The Holy Quran was divinely revealed to the Prophet Muhammad (PBUH) in segments over 23 years through the angel Jibreel. As Muslims, it’s imperative we learn the proper etiquette and methods for reciting the Quran correctly to reap its blessings and wisdom.
An important aspect of proper Quran recitation is knowing where and when to stop when reading it. Have you noticed the different symbols present above certain words in the Quran? These symbols indicate rules and guidelines for stops, restarting, etc. that should be adhered to avoid errors and maintain the intended meaning. Let’s explore the etiquette around stopping when reciting the Quran and understand the different types of “waqf” or stopping.
Why Stopping Rules Matter
Stopping at the right places is crucial to prevent mispronunciations or inadvertent meaning changes. Our early Muslim predecessors took great care to teach these rules and preserve the sanctity of Quran recitation. The companions of the Prophet (PBUH) and subsequent generations placed tremendous emphasis on perfecting the etiquette of Quran recitation, as verified through authentic narrations.
The Prophet (PBUH) strongly urged and encouraged Muslims to learn and teach the Quran correctly. He said:
“The best among you are those who learn the Qur’an and teach it.” (Bukhari)
Supplementary Tools for Applying Stopping Rules
Two supplementary tools aid in properly implementing stopping rules when reciting:
- Arabic Language Skills: Having a basic grasp of Arabic grammar helps avoid major recitation errors.
- Tafseer Knowledge: Being familiar with Quran exegesis provides context for appropriate stopping.
For non-native Arabic speakers, the Quran punctuation symbols guide appropriate stopping to maintain integrity of meaning. Symbols differ slightly between Qurans printed in Arab countries versus Pakistan.
Key Quran Stop Symbols
As well as the rules of Meem Sakinah, Laam Sakinah Rules, Rules of Laam Shamsiya and Qamariya and other basic Tajweed rules, there are some symbols and rules of stopping when reading Quran that are put by scholars, as mentioned earlier, to help the reciter to stop on a correct meaning. Any point of starting or stopping is considered either permissible, prohibited, or unsuitable according to whether or not it leads to complete and correct meaning. We tried to collect the most common Quran symbols rules, even in the Urdu Mushafs, as follows:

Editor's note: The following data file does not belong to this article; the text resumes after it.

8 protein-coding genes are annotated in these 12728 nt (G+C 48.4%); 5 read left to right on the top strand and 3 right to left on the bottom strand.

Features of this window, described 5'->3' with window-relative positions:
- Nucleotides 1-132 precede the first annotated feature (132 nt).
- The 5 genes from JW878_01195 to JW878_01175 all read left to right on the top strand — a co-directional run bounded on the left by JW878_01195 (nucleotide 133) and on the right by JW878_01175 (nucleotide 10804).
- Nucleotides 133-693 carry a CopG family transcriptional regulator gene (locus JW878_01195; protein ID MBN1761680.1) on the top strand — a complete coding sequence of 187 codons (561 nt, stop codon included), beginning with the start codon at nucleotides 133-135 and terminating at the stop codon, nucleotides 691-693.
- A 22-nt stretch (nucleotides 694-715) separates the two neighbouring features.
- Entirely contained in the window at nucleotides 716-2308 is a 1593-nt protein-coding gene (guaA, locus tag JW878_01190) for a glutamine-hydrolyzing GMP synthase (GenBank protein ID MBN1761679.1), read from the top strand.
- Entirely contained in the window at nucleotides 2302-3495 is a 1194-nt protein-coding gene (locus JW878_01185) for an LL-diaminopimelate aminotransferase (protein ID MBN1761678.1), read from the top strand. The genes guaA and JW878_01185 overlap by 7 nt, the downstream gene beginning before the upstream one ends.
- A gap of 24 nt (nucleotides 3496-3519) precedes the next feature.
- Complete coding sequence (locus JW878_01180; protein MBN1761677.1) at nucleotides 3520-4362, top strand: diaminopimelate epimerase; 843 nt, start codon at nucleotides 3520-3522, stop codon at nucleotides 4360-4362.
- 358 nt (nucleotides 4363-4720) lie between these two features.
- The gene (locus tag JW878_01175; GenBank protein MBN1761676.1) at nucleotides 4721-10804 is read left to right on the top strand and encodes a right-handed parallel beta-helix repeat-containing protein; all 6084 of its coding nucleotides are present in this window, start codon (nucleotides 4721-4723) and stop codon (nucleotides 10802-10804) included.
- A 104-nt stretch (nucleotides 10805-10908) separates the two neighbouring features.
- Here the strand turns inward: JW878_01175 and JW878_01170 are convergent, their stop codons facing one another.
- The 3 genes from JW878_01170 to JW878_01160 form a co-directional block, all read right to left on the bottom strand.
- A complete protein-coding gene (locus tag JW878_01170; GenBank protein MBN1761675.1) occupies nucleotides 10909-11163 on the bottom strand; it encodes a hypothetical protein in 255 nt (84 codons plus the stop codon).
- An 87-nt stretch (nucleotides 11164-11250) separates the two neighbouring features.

- مـ – Compulsory stop to prevent meaning change
- ط – Normal stop at sentence or thought end
- ج – Permissible stop
- صلي – Better to continue, but can stop
- قلي – Better to stop, but can continue
- لا – Don’t stop, proceed to next word
- قف – Preferable to stop
- ∴ – Stop only on one of the marked words
Differing grammar interpretations lead scholars to differ on stop recommendations for some verses.
Quran Breathless Pause Signs
One of the related topics to the rules of stopping when reading Quran is (Sakt). Sakt or Saktah means a pause held for two counts without breathing during recitation, and it is symbolized by the letter س, in many Mushafs. There are four pauses in the way of Hafs recitation that you can find in Tajweed books.
How to Stop While Reading Quran
When stopping anywhere in recitation:
- Omit short vowels and tanween of the word’s last letter. Exception – tanween Fathah sounds as Alif.
- For stopping on ة or ةـ, omit vowels/tanween and pronounce as Haa with sukoon.
Start Rules of Reading Quran
- After covering the main topics related to the rules of stopping when reading Quran, it is suitable to also tackle how to start. It refers to the resumption of the recitation after cutting it off or stopping it.
- It’s allowed to begin with what comes after a complete or sufficient stop under any circumstances. Also, it’s allowed to start with that which comes after a good stop, only if it is the end of an Ayah. You can stop on a correct meaning in the middle of an Ayah, then start your recitation the way mentioned before.
Not Permitted Start:
- However, you are not allowed to cut off your recitation in the middle of an Ayah, then start from the middle. Only in this case, you are allowed to cut off at the end of the Ayah. Then later, if you want to start, you will start from the beginning of an Ayah or Surah.
- Moreover, you are not allowed to start in a way that changes the intended meaning or changes it. This kind of start could be of utmost repulsiveness if it leads to meaning in disagreement with our creed. If one does this intentionally, he/she will be sinned.
Note: Most of the above-mentioned information about the rules of stopping when reading Quran is gathered from two books; Tajweed Rules of the Quran by Kareema Carol, Part 3, and An Introduction to Tajweed by Umm Muhammad.
Learning and applying proper Quran recitation etiquette requires patience and consistent practice. As long as you strive to improve, you will succeed by the grace of Allah SWT. Mastering rules like stopping pave the way for accurately understanding and implementing the Holy Quran.
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